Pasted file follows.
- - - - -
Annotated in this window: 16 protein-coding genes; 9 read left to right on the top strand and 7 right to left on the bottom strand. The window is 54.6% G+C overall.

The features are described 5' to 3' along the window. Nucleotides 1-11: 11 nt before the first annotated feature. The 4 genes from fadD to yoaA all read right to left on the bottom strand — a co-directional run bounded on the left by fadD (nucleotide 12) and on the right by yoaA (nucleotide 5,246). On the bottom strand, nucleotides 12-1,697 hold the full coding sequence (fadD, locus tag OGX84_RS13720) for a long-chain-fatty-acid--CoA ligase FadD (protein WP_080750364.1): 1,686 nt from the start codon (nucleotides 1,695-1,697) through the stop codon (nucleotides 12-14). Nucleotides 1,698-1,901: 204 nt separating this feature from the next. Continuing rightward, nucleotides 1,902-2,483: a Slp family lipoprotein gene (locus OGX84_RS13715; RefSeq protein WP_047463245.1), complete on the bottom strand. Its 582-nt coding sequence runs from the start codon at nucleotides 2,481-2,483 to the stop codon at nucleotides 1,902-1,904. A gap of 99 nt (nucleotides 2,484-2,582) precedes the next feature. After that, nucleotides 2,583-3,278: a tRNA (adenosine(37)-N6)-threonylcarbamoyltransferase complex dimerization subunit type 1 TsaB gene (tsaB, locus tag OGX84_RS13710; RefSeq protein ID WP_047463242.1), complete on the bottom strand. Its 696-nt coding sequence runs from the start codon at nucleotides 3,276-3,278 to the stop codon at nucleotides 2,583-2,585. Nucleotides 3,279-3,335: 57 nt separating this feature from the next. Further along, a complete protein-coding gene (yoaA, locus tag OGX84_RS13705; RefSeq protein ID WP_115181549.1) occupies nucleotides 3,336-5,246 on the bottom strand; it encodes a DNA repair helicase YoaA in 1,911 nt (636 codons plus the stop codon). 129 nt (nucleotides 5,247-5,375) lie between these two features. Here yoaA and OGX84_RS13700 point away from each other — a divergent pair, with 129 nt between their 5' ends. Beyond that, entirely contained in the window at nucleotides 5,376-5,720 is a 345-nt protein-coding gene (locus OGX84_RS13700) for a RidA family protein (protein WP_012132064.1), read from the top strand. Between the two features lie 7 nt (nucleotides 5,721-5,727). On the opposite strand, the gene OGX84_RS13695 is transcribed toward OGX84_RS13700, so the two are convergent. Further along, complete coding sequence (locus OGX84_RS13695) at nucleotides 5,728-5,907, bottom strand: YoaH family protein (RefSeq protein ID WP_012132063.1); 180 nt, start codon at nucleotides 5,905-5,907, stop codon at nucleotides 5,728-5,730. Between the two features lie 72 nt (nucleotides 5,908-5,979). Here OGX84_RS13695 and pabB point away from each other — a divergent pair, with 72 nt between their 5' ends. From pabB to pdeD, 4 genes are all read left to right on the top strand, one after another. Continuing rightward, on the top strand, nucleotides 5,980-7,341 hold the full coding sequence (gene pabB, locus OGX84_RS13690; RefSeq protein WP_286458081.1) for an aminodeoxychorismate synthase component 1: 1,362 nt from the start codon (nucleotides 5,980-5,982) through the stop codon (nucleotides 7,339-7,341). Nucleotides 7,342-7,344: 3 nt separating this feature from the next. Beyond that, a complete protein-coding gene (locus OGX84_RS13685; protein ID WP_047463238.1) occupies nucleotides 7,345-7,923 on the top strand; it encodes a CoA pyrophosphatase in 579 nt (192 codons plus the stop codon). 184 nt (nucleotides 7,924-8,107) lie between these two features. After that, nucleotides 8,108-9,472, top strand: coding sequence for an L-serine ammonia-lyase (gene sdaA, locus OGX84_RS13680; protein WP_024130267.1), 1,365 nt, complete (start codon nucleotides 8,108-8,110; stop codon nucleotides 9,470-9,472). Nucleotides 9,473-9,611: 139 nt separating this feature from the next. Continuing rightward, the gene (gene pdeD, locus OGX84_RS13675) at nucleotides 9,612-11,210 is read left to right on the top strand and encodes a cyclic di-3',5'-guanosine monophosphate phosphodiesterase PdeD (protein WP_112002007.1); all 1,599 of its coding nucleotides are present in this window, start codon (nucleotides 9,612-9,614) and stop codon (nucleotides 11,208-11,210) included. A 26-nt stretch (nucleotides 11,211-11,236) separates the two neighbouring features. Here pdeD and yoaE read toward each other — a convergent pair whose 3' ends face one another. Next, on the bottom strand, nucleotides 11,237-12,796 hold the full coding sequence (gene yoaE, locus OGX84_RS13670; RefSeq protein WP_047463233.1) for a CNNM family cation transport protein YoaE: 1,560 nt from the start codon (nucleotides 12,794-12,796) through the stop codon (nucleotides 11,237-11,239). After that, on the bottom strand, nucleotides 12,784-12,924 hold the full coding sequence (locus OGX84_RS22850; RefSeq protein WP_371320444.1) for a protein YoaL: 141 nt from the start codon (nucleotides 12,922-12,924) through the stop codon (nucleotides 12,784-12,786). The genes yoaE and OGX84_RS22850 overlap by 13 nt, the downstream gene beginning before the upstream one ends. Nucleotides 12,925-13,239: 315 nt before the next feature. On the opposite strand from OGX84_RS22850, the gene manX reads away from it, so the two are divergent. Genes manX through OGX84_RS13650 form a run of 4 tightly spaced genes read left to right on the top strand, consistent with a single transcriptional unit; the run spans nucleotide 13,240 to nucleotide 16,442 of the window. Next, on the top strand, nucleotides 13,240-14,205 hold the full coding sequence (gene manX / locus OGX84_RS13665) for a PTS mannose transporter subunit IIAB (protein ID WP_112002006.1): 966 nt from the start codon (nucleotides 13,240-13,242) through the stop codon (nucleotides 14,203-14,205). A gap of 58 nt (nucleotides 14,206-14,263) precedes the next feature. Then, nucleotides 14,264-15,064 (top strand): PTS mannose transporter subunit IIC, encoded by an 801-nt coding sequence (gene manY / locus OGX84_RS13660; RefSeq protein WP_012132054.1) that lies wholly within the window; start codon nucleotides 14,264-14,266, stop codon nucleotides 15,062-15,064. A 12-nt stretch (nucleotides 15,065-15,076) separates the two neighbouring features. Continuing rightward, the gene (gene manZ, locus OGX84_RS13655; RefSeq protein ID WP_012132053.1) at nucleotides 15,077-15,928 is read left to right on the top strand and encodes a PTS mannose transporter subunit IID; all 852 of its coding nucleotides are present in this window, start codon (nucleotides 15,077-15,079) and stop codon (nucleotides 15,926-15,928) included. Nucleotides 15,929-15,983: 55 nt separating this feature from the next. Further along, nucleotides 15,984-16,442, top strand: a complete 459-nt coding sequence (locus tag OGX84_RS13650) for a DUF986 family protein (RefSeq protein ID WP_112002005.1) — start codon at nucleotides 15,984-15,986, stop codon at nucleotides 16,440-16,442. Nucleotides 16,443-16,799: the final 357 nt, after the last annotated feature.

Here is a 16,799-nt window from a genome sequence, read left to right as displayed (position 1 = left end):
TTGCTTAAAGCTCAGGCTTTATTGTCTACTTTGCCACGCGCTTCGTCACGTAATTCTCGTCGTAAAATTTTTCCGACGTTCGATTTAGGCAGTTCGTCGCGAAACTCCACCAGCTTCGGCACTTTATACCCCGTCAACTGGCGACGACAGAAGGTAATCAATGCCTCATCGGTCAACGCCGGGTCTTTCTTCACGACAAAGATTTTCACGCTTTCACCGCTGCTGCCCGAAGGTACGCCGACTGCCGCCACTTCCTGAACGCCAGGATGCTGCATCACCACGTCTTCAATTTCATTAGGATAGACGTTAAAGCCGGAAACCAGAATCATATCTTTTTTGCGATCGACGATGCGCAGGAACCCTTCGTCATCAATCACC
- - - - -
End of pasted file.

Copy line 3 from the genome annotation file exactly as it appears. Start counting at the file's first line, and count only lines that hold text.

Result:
Here is a 16,799-nt window from a genome sequence, read left to right as displayed (position 1 = left end):